Oleg Sentsov, Ukrainian film director, receives the 2018 Sakharov Prize

, by Odile Romelot, Translated by Lorène Weber

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Oleg Sentsov, Ukrainian film director, receives the 2018 Sakharov Prize
Presentation of the Sakharov Prize in front of the European Parliament building in Brussels. © European Union 2018 - Source: EP - Emilie Gomez

Oleg Sentsov was not freed by Russia for the presentation of the Sakharov Prize, which was awarded to him on 12 December 2018, during the plenary session of the European Parliament in Strasbourg. The Ukrainian film director, originally from Crimea, has been imprisoned in Russia since May 2014. He is charged with “terrorism” and “arms trafficking” by Russia, while he was fighting against the annexation of Crimea. The European Parliament decided to award him with the Sakharov Prize, wishing to acknowledge his fight for the liberation of Crimea and the release of Ukrainian political prisoners.

The Sakharov Prize for Freedom of Thought was created in 1988, in honour of Andrei Sakharov, Soviet physician who participated in the research and conception of the first Soviet hydrogen bomb during the Cold War. Conscious of the danger represented by this bomb, in the hands of a booming Soviet military-industrial complex, Andrei Sakharov developed a critical attitude towards the USSR government. Before being compelled to “internal exile”, he continually denounced the one-party regime and its corrupt bureaucracy, the social injustice, the repression and the non-respect of human rights.

Respect for human rights: a founding value of the European Union

Respect for human rights is one of the founding values of the European Union. Through the Sakharov Prize created by the European Parliament, the European Union wishes to support the persons committed to the defence of these fundamental rights. Regardless of nationality, this prize awards citizens or NGOs which have been exceptionally and courageously engaged against human rights violations.

The President of the European Parliament, Antonio Tajani, said during the ceremony at the European Parliament in Strasbourg on 12 December:

“Oleg Sentsov was nominated for his peaceful protest against the illegal occupation of his native Crimea. Also for his courage, determination and his convictions in support of human dignity, democracy, the rule of law and human rights; these are the values on which our Union is built, (…) values that this Parliament cherishes, upholds and promotes. Sentsov’s hunger strike and courageous public stance made him a symbol of the struggle for the release of political prisoners held in Russia and around the world. The Sakharov Prize is not only an award. It is a commitment. And we keep standing close by our laureates.”

What hope for Oleg Sentsov?

Oleg Sentsov is a 42-year-old Ukrainian filmmaker and scriptwriter. In 2013, he became a member of the socio-political movement AutoMaidan in which he’s been fighting for freedom, human rights and peace in Ukraine. However, his role during the annexation of Crimea led to his arrest by the FSB (the Federal Security Service of Russia). He was then brought to Russia. Oleg Sentsov appeared before a military tribunal for having organised humanitarian missions helping Ukrainian soldiers, bringing them food and medicine, while participating in their families’ evacuation. He was then sentenced to twenty years in prison.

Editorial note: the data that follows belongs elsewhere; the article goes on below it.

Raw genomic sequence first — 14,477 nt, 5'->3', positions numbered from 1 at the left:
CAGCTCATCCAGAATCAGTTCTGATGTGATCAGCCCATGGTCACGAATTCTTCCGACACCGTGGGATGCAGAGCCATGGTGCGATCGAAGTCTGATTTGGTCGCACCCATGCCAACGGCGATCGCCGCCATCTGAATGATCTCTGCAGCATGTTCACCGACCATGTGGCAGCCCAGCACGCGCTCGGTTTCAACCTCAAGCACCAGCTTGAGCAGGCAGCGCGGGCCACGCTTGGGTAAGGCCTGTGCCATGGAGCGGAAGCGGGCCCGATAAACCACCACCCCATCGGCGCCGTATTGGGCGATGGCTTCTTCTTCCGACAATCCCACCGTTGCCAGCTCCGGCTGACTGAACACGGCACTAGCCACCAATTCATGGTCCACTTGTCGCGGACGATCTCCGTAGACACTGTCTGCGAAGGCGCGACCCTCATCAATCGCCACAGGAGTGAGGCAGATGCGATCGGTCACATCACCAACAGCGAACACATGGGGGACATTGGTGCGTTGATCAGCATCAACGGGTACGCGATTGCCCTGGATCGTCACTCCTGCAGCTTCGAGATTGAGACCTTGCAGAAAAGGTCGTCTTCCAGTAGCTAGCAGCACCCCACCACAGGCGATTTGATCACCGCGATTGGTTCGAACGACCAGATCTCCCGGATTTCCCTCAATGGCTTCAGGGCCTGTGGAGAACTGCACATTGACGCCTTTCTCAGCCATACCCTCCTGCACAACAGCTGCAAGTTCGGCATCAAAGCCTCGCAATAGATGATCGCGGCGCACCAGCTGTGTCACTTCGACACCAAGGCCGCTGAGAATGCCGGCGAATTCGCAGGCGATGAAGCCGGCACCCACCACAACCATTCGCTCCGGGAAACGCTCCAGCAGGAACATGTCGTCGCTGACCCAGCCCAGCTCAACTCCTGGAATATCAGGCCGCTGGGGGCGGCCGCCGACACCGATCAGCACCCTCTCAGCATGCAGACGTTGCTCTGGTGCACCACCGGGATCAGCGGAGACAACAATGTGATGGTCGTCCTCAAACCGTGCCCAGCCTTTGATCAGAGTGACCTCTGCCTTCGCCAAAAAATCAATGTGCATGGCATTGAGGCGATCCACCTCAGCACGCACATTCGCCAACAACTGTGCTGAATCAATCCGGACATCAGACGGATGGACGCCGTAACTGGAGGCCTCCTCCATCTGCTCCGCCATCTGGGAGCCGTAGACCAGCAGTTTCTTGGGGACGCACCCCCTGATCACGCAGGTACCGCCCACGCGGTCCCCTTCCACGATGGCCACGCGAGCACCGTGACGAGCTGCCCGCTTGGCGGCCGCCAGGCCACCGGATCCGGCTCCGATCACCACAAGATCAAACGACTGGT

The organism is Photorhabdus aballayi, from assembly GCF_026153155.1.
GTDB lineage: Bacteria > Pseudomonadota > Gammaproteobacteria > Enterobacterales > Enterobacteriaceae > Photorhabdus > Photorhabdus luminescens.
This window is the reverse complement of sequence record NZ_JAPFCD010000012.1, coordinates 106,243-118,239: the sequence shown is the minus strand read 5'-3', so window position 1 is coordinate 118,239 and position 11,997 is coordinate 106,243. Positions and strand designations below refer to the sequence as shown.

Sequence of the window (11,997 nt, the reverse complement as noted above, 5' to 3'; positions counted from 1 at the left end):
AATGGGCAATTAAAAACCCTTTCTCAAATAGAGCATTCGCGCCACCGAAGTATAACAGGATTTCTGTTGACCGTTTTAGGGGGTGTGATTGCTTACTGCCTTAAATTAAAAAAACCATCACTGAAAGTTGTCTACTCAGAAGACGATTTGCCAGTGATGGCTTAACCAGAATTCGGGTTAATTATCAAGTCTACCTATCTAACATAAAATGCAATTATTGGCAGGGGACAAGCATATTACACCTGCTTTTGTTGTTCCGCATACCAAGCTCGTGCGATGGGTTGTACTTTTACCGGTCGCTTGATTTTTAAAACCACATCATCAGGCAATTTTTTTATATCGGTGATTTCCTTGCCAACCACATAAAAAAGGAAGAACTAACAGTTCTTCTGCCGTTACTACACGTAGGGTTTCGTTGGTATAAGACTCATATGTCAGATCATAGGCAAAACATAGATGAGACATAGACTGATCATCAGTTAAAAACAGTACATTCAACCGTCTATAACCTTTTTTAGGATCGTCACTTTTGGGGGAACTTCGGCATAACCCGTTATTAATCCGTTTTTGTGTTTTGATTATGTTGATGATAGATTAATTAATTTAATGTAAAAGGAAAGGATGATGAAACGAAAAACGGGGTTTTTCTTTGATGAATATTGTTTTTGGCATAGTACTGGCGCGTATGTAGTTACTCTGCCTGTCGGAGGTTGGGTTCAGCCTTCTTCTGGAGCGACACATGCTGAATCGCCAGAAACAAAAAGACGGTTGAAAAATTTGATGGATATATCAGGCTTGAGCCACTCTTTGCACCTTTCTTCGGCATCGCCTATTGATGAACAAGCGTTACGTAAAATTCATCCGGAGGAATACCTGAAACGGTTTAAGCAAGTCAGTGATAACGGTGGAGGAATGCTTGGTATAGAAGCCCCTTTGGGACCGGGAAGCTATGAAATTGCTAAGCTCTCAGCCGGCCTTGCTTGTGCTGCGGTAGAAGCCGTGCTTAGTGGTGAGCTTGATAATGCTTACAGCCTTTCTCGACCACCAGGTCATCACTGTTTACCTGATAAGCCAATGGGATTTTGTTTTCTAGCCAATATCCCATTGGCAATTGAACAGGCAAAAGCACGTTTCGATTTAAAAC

In 2018, Oleg Sentsov went on a hunger strike for 145 days to demand the release of 70 Ukrainian political prisoners detained in Russia. Unsuccessfully, he gave up under the threat of being force-fed. Despite the mobilisation of artists, intellectuals and politicians across the world, the position of Moscow is not foreseen to evolve. Indeed, Oleg Sentsov, unilaterally naturalised as Russian by the Russian authorities, is accused of “terrorism” and “arms trafficking”. According the official discourse, why should a man convicted of terrorism be released?

In October 2018, Oleg Sentsov was declared a honorary citizen of the City of Paris. The European Parliament then paid tribute to him with the Sakharov Prize. As the 2018 laureate could not leave the penal colony of Labytnangi to receive his prize on 12 December in Strasbourg, his cousin Natalya Kaplan attended on his behalf.

The Russian government seemed to remain inflexible regarding the prisoner Oleg Sentsov, and his upcoming release is highly unlikely. Can honorary titles change the Russian decision? Or do they only allow for the Western democracies to have a clear conscience without exerting a real political and economic pressure on Russia? Do we expect the European Union to impose its values beyond its borders?

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